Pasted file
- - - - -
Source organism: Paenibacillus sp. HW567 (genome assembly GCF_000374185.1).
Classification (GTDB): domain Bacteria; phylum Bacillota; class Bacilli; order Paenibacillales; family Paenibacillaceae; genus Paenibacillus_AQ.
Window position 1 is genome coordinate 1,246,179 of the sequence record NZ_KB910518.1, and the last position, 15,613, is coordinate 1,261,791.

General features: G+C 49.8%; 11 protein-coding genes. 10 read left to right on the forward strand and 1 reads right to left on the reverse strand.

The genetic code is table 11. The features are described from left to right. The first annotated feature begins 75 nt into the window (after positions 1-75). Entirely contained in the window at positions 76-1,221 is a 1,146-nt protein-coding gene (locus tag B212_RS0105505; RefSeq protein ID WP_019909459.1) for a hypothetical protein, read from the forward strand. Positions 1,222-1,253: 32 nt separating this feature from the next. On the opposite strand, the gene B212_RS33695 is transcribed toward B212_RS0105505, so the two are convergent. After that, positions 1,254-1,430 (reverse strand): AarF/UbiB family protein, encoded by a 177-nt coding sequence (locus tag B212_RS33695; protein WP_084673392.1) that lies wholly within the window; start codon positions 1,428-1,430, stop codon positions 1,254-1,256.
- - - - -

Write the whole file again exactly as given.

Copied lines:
Source organism: Paenibacillus sp. HW567 (genome assembly GCF_000374185.1).
Classification (GTDB): domain Bacteria; phylum Bacillota; class Bacilli; order Paenibacillales; family Paenibacillaceae; genus Paenibacillus_AQ.
Window position 1 is genome coordinate 1,246,179 of the sequence record NZ_KB910518.1, and the last position, 15,613, is coordinate 1,261,791.

General features: G+C 49.8%; 11 protein-coding genes. 10 read left to right on the forward strand and 1 reads right to left on the reverse strand.

The genetic code is table 11. The features are described from left to right. The first annotated feature begins 75 nt into the window (after positions 1-75). Entirely contained in the window at positions 76-1,221 is a 1,146-nt protein-coding gene (locus tag B212_RS0105505; RefSeq protein ID WP_019909459.1) for a hypothetical protein, read from the forward strand. Positions 1,222-1,253: 32 nt separating this feature from the next. On the opposite strand, the gene B212_RS33695 is transcribed toward B212_RS0105505, so the two are convergent. After that, positions 1,254-1,430 (reverse strand): AarF/UbiB family protein, encoded by a 177-nt coding sequence (locus tag B212_RS33695; protein WP_084673392.1) that lies wholly within the window; start codon positions 1,428-1,430, stop codon positions 1,254-1,256.